Hybrid magnetic sensor is 200 times more sensitive

"Our technology can even be applied to flexible applications," says Yang Hyunsoo. (Credit: National University of Singapore)

Scientists have created a magnetic sensor 200 times more sensitive than most sensors currently on the market.

Led by Yang Hyunsoo, associate professor in electrical and computer engineering at the National University of Singapore, the team developed the new sensor from graphene and boron nitride.

Comprising a few layers of carrier-moving channels controlled by a magnetic field, the hybrid sensor shows much higher sensitivity than current silicon and indium antimonide products.

These smaller and lower-cost sensors could potentially be useful for consumer electronics, information and communication technology, biotechnology, and the automotive industry.

When measured at 127 degrees Celsius (260.6 F)—the maximum temperature at which most electronics products operate—the hybrid sensor recorded a sensitivity gain of more than eight-fold over other reported laboratory results, and more than 200 times that of sensors in the market. It also showed little temperature dependence from room temperature to 127 degrees Celsius, making it ideal for hot environments.

The work, which promises cheaper sensor production by eliminating expensive wafers, appears in Nature Communications.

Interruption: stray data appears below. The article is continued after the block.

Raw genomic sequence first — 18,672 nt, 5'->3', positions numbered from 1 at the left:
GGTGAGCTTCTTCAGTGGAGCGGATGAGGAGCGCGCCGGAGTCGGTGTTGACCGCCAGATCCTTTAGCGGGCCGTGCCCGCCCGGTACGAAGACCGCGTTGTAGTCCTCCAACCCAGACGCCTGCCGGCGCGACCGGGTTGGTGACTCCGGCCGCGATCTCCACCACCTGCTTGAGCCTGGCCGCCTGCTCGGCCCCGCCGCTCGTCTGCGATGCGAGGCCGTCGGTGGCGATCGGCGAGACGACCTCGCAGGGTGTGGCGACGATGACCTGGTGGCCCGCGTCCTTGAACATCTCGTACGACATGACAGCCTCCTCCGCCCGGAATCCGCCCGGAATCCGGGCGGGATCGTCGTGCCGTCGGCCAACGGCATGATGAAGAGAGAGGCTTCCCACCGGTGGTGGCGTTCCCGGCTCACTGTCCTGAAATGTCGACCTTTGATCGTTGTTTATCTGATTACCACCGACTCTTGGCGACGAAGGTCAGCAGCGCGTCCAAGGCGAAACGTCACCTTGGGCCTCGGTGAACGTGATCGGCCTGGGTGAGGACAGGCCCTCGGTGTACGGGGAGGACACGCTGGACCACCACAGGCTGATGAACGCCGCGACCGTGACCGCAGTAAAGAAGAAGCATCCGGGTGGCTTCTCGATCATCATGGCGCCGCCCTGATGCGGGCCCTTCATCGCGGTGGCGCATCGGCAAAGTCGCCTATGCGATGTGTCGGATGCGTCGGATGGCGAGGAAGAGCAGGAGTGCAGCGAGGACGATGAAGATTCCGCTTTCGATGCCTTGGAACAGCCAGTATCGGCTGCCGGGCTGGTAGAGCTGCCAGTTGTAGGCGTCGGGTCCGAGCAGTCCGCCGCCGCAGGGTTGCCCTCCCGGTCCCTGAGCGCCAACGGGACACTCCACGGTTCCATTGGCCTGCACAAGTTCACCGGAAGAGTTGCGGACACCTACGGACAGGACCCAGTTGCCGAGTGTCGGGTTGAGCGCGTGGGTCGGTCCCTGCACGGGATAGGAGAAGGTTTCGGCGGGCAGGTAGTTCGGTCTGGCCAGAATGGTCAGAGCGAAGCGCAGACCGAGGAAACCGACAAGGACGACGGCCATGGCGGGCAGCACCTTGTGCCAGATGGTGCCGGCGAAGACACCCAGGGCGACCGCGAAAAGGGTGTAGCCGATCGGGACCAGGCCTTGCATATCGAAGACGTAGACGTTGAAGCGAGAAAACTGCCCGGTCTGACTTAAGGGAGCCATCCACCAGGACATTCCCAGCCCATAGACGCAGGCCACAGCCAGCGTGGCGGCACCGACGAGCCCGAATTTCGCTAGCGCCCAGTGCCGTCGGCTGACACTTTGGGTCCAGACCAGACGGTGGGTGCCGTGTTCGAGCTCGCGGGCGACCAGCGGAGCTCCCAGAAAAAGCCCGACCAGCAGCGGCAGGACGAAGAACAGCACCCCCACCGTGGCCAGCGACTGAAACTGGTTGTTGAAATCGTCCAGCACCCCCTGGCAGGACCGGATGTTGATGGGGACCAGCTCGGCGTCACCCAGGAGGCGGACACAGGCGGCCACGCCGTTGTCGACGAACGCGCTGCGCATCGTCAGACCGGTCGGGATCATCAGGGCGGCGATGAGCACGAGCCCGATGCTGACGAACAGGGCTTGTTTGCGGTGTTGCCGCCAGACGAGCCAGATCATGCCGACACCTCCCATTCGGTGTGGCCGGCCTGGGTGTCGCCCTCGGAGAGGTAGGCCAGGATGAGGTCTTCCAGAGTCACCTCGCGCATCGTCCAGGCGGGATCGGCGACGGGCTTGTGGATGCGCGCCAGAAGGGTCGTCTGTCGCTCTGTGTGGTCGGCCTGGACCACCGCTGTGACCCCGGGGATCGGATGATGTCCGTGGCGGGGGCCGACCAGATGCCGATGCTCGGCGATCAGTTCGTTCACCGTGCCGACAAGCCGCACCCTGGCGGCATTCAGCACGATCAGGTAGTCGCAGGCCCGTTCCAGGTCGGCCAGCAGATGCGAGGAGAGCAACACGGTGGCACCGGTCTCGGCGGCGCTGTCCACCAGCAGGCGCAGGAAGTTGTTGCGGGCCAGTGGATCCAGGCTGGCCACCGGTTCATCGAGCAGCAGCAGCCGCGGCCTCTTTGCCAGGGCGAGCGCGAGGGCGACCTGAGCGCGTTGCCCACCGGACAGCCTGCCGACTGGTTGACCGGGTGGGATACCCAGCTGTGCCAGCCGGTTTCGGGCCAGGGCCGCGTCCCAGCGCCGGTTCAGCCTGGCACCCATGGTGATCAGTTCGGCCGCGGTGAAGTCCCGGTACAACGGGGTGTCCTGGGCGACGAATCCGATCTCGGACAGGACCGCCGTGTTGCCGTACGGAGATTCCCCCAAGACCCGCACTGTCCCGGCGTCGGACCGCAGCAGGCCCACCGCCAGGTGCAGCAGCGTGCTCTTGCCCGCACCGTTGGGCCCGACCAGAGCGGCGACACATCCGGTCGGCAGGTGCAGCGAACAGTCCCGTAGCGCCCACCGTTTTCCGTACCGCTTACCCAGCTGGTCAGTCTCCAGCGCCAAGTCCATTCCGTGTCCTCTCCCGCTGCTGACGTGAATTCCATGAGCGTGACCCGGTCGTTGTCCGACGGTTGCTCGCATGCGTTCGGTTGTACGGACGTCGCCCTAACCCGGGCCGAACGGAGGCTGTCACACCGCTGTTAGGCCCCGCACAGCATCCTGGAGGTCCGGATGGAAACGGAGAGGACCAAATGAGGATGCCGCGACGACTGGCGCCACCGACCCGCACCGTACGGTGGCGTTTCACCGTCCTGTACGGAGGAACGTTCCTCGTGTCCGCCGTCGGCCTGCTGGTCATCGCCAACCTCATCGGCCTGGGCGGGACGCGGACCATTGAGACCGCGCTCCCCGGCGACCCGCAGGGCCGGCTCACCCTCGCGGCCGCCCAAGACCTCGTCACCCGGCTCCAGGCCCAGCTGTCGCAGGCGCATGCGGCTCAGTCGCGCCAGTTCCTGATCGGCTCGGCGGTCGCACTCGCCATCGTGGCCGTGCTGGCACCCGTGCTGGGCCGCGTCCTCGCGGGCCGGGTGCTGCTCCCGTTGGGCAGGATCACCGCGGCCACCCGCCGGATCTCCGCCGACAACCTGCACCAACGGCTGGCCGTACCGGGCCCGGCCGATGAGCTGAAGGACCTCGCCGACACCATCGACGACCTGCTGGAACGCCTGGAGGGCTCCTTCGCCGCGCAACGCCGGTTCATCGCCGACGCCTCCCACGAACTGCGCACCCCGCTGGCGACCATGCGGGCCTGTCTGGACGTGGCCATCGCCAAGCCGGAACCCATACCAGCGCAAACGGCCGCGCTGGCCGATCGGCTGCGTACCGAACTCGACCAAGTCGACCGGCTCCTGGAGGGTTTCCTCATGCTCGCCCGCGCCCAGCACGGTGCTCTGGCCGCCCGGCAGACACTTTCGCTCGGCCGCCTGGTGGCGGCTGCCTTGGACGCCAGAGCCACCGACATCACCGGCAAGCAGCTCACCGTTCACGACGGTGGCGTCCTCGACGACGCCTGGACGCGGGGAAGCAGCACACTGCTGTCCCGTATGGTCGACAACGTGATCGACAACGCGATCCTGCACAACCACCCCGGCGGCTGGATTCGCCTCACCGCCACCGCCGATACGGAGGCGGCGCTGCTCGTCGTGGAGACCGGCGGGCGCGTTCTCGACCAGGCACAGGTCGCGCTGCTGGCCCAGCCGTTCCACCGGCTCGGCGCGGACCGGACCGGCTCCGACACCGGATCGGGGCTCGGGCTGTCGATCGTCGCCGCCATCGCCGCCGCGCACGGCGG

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Yang, who is also affiliated with the university’s Nanoscience and Nanotechnology Institute and the Centre for Advanced 2D Materials, points out that magnetic sensors are everywhere, from home appliances to “counters” that track the number of vehicles in parking lots and drive-through lanes. For instance, a car alone can have up to 30 magnetic sensors to monitor speed, pressure, and position, as well as other functions.

Current sensors’ properties can change due to air-conditioning or heat from the sun, requiring a temperature correction mechanism that adds cost. The new work avoids these issues, allowing for tinier and cheaper electronics.

“Our sensor is perfectly poised to pose a serious challenge in the magnetoresistance market by filling the performance gaps of existing sensors, and finding applications as thermal switches, hard drives, and magnetic field sensors. Our technology can even be applied to flexible applications,” says Yang.

The researchers have filed a patent for the product and have plans to scale up their studies and manufacture industry-size wafers for industrial use.

Source: National University of Singapore